This should be of no surprise however, as both tests rely almost exclusively on the aforementioned phosphagen system. This energy system rapidly produces adenosine triphosphate (ATP, or energy) from adenosine diphosphate (ADP) and phosphate within the muscle using creatine phosphate stores. This energy system, which becomes exhausted after 8-10 seconds does not appear to be decremented by lowering the carbohydrate content of your diet.
No benefit or decrement to performance is likely to be observed here.
- Indicators: Running or cycling
Evidence demonstrates that endurance capacity and endurance performance are sustained following an adaptation to a low-carbohydrate diet. Notably, athletes oxidise a higher percentage of fat vs. carbohydrates at submaximal/aerobic intensities, due to less carbohydrates being consumed/available.
Note: do not confuse fat oxidation, with decreases in adipose tissue. This is dependent on energy balance.
No benefit or decrement to performance is likely to be observed here.
Sprint Performance or Explosive Power
- Indicators: Counter-movement jump, 10 m dash or 40 m dash
These are short tests, designed to measure an athlete’s explosive power and acceleration. Similar to strength performance, they would be very dependent on the phosphagen system. Evidence suggests that performance of these tests could be improved following an adaptation to a low-carbohydrate diet, had the athlete lost significant fat mass. Due to improvements in their power to weight ratio.
Likely positive results can be observed on this front for low-carbohydrate diets.
Repeated Sprint Performance
- Indicators: Multi-stage fitness test, beep test
These tests are representational of the metabolic demands placed on field sport athletes. Unlike a 10 or 40m dash which both rely heavily on the phosphagen system, or endurance tests that rely on the aerobic system.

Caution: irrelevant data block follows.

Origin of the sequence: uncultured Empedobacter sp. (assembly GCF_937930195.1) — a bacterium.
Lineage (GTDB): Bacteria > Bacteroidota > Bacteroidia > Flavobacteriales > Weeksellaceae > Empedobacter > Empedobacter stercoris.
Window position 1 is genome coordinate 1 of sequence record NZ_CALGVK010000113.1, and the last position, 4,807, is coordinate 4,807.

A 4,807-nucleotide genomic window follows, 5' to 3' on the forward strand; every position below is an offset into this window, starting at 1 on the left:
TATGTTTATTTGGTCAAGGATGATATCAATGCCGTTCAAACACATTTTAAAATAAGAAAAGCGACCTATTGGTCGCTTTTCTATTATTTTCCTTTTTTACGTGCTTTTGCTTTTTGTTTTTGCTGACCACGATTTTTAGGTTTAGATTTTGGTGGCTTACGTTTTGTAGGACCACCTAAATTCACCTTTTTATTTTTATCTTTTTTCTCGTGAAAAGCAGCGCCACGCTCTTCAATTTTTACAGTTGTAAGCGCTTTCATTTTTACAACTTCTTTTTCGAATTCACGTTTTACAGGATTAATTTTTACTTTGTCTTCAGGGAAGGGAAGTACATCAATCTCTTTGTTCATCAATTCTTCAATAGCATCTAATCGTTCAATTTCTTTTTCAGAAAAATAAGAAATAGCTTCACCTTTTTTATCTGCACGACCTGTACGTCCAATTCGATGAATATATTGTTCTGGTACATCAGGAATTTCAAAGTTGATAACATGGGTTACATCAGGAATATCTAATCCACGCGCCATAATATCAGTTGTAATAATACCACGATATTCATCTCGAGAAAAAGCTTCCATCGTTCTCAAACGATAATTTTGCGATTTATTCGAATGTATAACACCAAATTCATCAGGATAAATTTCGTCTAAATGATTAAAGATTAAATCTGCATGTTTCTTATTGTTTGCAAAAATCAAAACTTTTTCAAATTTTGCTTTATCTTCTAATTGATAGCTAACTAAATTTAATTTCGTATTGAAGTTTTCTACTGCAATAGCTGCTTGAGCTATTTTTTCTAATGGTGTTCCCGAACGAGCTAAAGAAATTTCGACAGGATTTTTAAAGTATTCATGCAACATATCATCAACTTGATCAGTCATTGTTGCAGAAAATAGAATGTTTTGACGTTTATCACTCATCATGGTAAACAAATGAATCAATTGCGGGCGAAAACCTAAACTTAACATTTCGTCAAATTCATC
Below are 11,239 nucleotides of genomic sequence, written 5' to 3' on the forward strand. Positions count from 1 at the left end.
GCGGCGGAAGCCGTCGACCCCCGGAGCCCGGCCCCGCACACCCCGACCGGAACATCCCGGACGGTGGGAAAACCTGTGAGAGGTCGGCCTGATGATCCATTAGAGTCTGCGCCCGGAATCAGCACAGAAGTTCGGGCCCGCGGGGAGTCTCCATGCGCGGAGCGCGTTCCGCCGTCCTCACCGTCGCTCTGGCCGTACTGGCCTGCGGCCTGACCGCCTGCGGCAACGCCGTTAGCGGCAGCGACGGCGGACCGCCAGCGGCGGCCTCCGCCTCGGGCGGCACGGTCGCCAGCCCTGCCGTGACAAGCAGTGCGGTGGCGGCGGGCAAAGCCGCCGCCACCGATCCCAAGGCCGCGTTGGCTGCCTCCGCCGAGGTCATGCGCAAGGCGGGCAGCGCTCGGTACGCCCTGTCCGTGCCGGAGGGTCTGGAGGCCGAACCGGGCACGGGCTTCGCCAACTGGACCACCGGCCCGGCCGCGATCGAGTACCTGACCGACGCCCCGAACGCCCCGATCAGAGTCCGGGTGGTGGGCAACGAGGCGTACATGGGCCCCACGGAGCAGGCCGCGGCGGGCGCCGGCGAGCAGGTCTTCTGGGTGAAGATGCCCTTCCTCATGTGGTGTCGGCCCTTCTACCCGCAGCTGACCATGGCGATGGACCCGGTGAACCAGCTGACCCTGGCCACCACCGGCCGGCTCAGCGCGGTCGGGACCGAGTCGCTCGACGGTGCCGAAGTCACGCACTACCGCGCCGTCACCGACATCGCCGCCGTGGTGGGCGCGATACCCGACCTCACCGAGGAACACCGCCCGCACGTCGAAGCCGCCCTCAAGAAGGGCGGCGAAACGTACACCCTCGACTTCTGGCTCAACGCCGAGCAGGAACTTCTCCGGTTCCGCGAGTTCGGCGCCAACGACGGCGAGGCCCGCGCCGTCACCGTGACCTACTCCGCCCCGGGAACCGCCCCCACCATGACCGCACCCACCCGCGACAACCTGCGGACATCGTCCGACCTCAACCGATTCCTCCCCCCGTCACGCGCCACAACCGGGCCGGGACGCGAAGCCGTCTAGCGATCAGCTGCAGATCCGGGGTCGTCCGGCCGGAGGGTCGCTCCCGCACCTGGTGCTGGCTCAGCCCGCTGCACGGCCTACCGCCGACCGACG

These tests rely on a combination of the phosphagen, aerobic and anaerobic systems. As the intensity of exercise progressively increases, the anaerobic demands (energy production in the absence of oxygen) of exercise increase – as the body’s ability to deliver environmental oxygen (air) to the working muscles via the lungs and heart nears capacity. In these circumstances, low-carbohydrate diets are frequently associated with reductions in exercise economy (energy demands are increased) and exercise intensity.
How? Low-carbohydrate diets are associated with a reduction in the active form of pyruvate dehydrogenase; a carbohydrate oxidative enzyme that helps link the glycolytic pathway with the Krebs cycle, via conversion of pyruvate to acetyl-coenzyme A (i.e., anaerobic metabolism). If an athlete’s ability to produce ATP (energy) anaerobically (in the absence of oxygen) is compromised, their on-field performance will likely become compromised. To put it in very simple terms: they will be proficient in gear 1-3 (aerobic – jogging) but will be less efficient in gear 4-5 (anaerobic – repeated sprints).
As an athlete, you must ask yourself – are the improvements in body composition worth it for the potential decreases in metabolic efficiency at near maximal intensities?
Nutrition is much more than something that dictates changes in body weight. Nutrients can greatly impact on the physiology of exercise, and therefore, your athletic potential.
A low-carbohydrate diet may be of benefit to an athlete looking to improve body composition in the off-season. However, this may be a short-sighted approach. If they’re not learning portion control and developing cooking skills using carbohydrates – which will become important in season, if they wish to maximise performance and sustain their desired body composition.
Don’t look for quick fixes. Develop good dietary habits you can sustain year-round.
Learn more about the courses available at Setanta College here, or contact a member of our team below.
Dr. Fionn McSwiney holds a PhD in Nutrition Science and Exercise Physiology. Fionn is a Sports Nutrition Lecturer for masters students at Setanta College. In addition to his work with Setanta, Fionn is a Nutrition Consultant at LUCID Nutrition Consultancy (www.lucidnutritionconsultancy.com), and a postdoctoral research fellow at Dublin City University.